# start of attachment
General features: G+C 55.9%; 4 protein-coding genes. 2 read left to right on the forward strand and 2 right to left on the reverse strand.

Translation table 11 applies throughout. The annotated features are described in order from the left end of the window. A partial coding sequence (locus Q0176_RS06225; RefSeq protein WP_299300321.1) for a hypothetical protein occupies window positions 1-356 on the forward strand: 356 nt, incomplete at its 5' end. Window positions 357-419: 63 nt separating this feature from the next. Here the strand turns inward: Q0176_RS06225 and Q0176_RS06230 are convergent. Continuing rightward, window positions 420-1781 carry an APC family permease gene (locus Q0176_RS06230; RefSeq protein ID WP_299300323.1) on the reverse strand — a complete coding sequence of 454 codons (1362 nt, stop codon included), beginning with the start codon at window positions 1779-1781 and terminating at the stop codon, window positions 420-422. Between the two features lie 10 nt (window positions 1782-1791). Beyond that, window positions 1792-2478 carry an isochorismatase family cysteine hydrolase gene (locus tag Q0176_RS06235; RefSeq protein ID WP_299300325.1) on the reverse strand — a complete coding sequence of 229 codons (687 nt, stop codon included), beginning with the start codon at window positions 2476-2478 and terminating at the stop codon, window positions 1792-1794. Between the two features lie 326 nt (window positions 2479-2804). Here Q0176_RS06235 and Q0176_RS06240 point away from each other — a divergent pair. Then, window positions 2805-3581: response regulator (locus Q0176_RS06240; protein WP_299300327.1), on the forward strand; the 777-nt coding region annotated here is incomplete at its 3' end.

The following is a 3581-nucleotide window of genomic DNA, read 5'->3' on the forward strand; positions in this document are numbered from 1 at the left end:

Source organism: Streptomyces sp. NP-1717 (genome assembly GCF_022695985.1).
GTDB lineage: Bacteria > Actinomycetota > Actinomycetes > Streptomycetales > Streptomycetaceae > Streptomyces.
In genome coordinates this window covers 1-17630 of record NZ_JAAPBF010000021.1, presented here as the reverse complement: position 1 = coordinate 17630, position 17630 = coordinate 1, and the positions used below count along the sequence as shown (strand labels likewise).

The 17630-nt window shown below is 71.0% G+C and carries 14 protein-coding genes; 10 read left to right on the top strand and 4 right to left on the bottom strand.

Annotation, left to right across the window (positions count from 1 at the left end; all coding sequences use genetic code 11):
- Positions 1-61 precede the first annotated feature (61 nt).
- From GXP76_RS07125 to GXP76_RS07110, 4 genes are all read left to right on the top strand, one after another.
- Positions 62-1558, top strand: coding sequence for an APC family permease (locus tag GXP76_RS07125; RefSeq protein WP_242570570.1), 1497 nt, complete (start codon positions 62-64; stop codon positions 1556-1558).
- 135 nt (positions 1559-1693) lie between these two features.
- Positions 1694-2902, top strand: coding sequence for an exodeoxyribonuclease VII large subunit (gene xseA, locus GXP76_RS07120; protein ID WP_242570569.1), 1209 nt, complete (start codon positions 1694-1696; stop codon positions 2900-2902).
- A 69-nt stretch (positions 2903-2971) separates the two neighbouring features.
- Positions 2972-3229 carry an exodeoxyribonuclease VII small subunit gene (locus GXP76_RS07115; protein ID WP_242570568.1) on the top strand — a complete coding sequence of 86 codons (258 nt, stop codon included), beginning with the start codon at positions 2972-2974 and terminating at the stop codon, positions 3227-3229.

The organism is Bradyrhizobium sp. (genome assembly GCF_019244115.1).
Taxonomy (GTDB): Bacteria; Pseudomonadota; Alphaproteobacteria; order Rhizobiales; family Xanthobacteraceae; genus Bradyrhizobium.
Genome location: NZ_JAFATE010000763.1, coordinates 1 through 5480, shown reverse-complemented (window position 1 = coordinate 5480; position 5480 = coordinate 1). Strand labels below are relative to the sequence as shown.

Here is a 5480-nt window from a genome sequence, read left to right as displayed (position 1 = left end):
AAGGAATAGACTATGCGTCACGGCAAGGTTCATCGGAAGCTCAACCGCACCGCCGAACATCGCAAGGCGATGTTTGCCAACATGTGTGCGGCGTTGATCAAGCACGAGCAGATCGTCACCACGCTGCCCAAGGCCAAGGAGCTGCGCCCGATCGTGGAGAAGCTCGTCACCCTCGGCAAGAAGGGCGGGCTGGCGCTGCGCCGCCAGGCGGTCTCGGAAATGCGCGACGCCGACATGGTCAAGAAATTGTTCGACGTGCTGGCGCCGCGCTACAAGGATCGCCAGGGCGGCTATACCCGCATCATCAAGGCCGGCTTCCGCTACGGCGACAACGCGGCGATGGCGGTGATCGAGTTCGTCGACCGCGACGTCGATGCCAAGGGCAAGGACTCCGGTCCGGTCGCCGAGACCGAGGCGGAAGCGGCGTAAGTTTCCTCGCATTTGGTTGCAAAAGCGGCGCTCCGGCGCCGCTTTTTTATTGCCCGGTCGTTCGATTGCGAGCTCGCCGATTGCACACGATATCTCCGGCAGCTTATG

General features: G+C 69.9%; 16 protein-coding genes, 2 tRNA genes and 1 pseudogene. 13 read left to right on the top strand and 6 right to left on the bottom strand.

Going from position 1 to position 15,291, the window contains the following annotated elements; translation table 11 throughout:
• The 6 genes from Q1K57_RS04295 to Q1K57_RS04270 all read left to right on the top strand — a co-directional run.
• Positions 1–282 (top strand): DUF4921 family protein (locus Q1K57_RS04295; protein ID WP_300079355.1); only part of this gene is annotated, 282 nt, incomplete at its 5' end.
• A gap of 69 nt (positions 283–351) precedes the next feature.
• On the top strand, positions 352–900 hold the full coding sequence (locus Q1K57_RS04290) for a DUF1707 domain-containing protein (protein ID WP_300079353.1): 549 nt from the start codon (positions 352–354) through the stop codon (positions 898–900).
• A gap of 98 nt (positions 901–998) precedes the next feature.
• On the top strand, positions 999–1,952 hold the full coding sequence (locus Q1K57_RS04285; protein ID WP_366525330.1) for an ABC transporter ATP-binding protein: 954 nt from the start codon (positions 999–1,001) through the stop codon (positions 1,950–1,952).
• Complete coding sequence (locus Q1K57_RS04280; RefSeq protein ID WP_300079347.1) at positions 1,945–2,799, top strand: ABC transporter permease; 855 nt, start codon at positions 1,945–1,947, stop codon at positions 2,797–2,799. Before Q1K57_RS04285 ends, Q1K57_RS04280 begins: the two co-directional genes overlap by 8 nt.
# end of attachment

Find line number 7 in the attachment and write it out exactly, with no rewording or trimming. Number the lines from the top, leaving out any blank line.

The 17630-nt window shown below is 71.0% G+C and carries 14 protein-coding genes; 10 read left to right on the top strand and 4 right to left on the bottom strand.